Maq is a software that builds mapping assemblies from short reads generated by the next-generation sequencing machines. It is particularly designed for Illumina-Solexa 1G Genetic Analyzer, and has preliminary functions to handle ABI SOLiD data.
Maq first aligns reads to reference sequences and then calls the consensus. At the mapping stage, maq performs ungapped alignment. For single-end reads, maq is able to find all hits with up to 2 or 3 mismatches, depending on a command-line option; for paired-end reads, it always finds all paired hits with one of the two reads containing up to 1 mismatch. At the assembling stage, maq calls the consensus based on a statistical model. It calls the base which maximizes the posterior probability and calculates a phred quality at each position along the consensus. Heterozygotes are also called in this process.
Maq is distributed under GNU Public License (GPL). All its source codes are freely available to both academic and commercial users. The latest version can be downloaded at the SourceForge download page. Source codes are also available at the SourceForge subversion server, which can be accessed with:
svn co https://mapass.sourceforge.net/svnroot/mapass/trunk/maq maq
There are two ways to compile maq. The first way is to use the GNU building systems. Simply type:
./configure; make; make installyou can compile and install maq. Three executables, `maq', `maq.pl' and `farm-run.pl', will be copied to /usr/local/bin by default.
Alternatively, you could compile with:
make -f Makefile.genericand manually copy the three executables to the destination directory. Modification to `Makefile.generic' is sometimes needed on different architectures.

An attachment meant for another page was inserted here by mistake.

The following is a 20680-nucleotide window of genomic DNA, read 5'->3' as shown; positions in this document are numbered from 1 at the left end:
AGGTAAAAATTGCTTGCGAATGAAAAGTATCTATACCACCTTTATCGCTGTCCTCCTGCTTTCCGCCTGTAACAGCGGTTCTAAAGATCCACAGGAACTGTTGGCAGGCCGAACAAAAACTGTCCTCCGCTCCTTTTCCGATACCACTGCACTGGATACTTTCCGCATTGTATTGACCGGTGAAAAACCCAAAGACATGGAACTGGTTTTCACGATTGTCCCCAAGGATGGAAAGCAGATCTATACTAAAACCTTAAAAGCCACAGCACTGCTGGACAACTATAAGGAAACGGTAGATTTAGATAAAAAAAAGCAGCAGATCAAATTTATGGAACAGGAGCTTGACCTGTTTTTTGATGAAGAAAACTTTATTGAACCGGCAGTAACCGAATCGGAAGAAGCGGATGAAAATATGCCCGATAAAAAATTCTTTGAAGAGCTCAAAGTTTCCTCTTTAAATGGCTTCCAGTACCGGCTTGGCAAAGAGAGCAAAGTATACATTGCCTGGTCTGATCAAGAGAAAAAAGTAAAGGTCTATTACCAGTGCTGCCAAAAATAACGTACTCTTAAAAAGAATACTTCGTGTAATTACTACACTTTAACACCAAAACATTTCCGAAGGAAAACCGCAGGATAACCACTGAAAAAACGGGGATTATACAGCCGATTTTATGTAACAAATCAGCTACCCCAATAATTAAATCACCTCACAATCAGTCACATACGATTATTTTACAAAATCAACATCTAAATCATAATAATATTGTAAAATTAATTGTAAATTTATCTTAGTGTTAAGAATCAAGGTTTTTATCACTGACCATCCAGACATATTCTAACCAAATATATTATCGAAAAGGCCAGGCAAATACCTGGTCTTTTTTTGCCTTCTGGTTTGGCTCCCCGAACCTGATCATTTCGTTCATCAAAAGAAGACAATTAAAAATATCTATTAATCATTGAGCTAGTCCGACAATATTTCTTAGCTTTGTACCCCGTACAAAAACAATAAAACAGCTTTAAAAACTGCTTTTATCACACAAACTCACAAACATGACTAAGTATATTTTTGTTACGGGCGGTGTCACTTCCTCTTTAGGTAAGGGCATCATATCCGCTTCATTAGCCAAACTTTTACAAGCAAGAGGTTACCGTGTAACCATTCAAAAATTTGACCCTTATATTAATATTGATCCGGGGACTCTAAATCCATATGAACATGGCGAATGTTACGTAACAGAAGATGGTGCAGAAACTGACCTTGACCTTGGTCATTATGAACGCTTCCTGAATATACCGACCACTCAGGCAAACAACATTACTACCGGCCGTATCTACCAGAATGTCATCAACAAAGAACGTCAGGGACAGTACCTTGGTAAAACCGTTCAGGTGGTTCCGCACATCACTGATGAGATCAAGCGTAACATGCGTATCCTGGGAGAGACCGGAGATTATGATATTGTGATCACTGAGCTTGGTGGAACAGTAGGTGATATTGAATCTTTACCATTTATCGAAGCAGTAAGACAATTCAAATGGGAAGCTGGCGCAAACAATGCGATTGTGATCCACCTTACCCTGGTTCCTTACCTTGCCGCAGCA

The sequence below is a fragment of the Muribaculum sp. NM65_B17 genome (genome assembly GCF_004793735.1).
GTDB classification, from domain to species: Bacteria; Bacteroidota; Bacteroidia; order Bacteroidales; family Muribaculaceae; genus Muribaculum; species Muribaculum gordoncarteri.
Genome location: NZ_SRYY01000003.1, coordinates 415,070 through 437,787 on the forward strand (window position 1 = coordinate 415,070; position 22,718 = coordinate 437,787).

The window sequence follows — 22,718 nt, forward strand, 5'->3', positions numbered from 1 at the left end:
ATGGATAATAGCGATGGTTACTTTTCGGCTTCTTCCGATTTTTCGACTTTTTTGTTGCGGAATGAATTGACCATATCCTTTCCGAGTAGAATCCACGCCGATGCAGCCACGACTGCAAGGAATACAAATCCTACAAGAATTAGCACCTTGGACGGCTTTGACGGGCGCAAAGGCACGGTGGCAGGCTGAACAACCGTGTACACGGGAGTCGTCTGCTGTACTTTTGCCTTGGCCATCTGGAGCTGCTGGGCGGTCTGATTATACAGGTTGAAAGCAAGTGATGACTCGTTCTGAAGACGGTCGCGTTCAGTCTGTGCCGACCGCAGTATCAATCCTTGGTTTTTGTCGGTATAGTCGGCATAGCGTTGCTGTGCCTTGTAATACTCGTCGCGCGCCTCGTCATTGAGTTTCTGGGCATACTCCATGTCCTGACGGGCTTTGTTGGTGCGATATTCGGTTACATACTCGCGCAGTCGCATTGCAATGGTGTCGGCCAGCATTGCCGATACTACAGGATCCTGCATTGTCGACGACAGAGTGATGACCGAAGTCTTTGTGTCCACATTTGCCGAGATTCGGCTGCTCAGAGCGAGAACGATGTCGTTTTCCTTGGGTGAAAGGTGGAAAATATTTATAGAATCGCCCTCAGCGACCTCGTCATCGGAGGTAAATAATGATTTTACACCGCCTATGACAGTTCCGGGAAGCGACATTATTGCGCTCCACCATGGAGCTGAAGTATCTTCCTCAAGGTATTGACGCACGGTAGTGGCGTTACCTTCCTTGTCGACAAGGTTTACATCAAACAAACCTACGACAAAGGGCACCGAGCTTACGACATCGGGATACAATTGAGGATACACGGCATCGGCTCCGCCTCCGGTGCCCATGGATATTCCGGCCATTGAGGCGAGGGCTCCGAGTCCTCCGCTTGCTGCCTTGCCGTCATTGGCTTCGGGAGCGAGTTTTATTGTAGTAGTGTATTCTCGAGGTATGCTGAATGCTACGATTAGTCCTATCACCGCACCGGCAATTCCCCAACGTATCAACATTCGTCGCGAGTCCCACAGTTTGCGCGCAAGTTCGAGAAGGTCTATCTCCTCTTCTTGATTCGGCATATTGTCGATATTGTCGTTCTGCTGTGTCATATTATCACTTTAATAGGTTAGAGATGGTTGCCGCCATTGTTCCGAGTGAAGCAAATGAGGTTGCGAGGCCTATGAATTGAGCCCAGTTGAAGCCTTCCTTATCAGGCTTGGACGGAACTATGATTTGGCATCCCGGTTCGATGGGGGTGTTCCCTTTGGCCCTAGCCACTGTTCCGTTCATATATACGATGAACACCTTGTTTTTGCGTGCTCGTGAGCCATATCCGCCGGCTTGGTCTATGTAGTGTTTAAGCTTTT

Maq is better compiled and used on a 64bit machine because it frequently uses 64bit integers. Compiling as a 32bit executable should work but the speed will be affected.
The raw reads format used by Solexa (those `s_?_sequence.txt' from the Solexa pipeline) are different from mapass' FASTQ format in that the qualties are scaled differently. To use maq, you need to first convert the format with:
maq sol2sanger s_1_sequence.txt s_1_sequence.fastqwhere s_1_sequence.txt is the Solexa read sequence file. Missing this step will lead to unreliable SNP calling.
For small datasets, the easiest way to run maq is to use the easyrun command of the maq.pl script. This command calls the maq executable and does most of things in batch. If we have a reference ref.fasta and one lane of reads reads.fastq, easyrun can be simply invoked as:
maq.pl easyrun -d outdir ref.fasta reads.fastqwhere ref.fasta is the reference sequence in FASTA format and reads.fastq is the read sequnces in the FASTQ format. Several read files can be applied at the same time on the command line. The results will be put in the outdir directory. For a bacteria genome with several mega bases, the whole process usually takes a few minutes.
Several files will be generated by the easyrun command. Endusers may be interested in these ones:
|cns.fq||Consensus sequences and their qualities|
|cns.snp||List of SNPs (format described in the reference manual).|
|assemble.log||Statistics about the coverage and SNPs|
The easyrun command actually executes the following commands in order (see also the workflow chart):
- maq fasta2bfa ref.fasta ref.bfa
- Convert the reference sequences to the binary fasta format
- maq fastq2bfq reads.fastq reads-1.bfq
- Convert the reads to the binary fastq format
- maq match reads-1.map ref.bfa reads-1.bfq
- Align the reads to the reference
- maq mapcheck ref.bfa reads-1.map >mapcheck.txt
- Statistics from the alignment
- maq assemble consensus.cns ref.bfa reads-1.map 2>assemble.log
- Build the mapping assembly
- maq cns2fq consensus.cns >cns.fq
- Extract consensus sequences and qualities
- maq cns2snp consensus.cns >cns.snp
- Extract list of SNPs